Team of demographers recently published research at the social science research organization NORC at the University of Chicago contradicting a long-held notion that the mortality rate of Americans flattens out over age 80.
It also explains why there are only half as many people in the U.S. age 100 and above than the Census Bureau predicted there would be as recently as six years ago.
The research is based on a new way of accurately measuring mortality of Americans who are 80 years of age and older, an issue that has proven remarkably elusive in the past. The work will be significant in arriving at more accurate cost projections for programs such as Social Security and Medicare, which are based in part on mortality rates.
The research, done by Leonid A. Gavrilov and Natalia S. Gavrilova, and published in the current edition of the North American Actuarial Journal
, is based on highly accurate information about the date of birth and the date of death of more than nine million Americans born between 1875 and 1895. The data is publicly available in the Social Security Administration Death Master File. "It is a remarkable resource that allowed us to build what is called an extinct birth cohort that corrects or explains a number of misunderstandings about the mortality rate of our oldest citizens," said Leonid Gavrilov.
A stark example of the problem of estimating the number of people over 100 came recently when the U.S. Census Bureau revised sharply downward the number of living centenarians. Six years ago, the bureau predicted that by 2010 there would be 114,000 people age 100 or older. The actual number turned out to be 53,364. The projection was wrong by a factor of two.
The newly published paper, titled "Mortality Measurement at Advanced Ages: A Study of the Social Security Administration Death Master File," explains the discrepancy and is likely to make a difference in the way mortality projections for the very old are done in the future.
The key finding is straightforward—the rate of mortality growth with age of the oldest Americans is the same as that for those who are younger. The research reveals that mortality deceleration, the long-held belief that the mortality rate flattens out above age 80, does not take place.
Anne Zissu, chair of the Department of Business NYC College of Technology/CUNY, said the research provides "an essential tool" for developing models on seniors' financial assets.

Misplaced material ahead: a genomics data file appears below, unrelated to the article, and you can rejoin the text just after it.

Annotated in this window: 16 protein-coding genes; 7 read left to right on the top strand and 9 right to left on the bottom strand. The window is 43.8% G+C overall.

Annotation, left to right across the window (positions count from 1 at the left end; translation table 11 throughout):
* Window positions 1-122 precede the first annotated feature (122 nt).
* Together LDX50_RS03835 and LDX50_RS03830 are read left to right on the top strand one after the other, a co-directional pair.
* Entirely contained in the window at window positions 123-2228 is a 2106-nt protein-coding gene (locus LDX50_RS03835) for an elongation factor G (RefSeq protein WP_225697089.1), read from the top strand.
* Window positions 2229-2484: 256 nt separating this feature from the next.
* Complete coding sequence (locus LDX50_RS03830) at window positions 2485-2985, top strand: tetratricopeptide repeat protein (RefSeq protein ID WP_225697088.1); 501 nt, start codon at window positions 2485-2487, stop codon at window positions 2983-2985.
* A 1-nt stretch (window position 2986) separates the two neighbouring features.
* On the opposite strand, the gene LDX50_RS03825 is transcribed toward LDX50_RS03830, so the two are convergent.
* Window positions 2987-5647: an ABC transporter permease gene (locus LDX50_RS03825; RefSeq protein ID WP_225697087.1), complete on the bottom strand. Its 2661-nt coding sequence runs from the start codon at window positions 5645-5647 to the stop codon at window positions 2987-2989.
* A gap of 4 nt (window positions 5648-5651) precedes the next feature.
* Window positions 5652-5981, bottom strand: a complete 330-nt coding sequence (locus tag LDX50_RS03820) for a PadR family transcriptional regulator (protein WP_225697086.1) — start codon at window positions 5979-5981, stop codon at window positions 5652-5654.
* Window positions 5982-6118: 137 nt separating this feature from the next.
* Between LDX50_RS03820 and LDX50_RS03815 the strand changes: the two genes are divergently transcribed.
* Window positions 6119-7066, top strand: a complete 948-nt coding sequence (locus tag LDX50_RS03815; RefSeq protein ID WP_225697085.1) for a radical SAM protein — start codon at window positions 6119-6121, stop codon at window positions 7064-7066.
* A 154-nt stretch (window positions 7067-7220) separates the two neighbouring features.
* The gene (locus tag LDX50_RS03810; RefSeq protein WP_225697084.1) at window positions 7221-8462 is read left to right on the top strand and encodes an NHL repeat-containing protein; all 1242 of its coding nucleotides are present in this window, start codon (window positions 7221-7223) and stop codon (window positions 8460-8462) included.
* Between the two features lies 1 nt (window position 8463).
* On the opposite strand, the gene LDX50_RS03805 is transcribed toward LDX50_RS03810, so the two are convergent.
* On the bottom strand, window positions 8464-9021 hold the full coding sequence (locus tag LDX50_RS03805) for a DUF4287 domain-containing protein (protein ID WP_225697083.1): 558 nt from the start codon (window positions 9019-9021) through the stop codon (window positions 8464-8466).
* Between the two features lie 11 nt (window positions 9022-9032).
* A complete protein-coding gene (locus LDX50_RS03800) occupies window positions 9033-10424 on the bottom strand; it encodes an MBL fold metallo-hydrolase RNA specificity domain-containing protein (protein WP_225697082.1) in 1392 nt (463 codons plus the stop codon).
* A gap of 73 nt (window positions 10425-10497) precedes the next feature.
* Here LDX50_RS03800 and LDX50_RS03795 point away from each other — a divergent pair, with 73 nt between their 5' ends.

Zissu said the research "will alter our financial approach to this valuation of mortality/longevity risk. Demographers and financiers need to work on this issue together, and their models must adapt to each other."
The mortality rate for people between the ages of 30 and 80 follows what is called the Gompertz Law, named for its founder, Benjamin Gompertz, who observed in 1825 that a person's risk of death in a given year doubles every eight years of age. It is a phenomenon that holds up across nations and over time and is an important part of the foundation of actuarial science.
For approximately 70 years, demographers have believed that above age 80 the Gompertz Law did not hold and that mortality rates flattened out. The work done by the Gavrilovs, a husband-and-wife team, reveals that the Gompertz Law holds at least through age 106, and probably higher, but the researchers say mortality data for those older than 106 is unreliable.
The Gavrilovs say the extinct birth cohort of people born between 1875 and 1895, which they built using the Social Security Administration Death Master File, reveals beyond question that the mortality rate of people in that cohort aligns with the Gompertz Law.
"It amazes me that the Gompertz model fits so well nearly 200 years after he proposed it. I like the approach of using extinct cohorts methods on SSA DMF (Social Security Administration Death Master File) data by month and the use of male-female ratios to test the quality of the data at advanced ages," said Tom Edwalds, Assistant Vice President, Mortality Research, for the Munich American Reassurance Company.
Prior estimates of the number of centenarians in the United States were made in less direct ways that were subject to error. They depended, for example, on people self-reporting their age in the U.S. Census, which is less reliable than having actual birth and death data.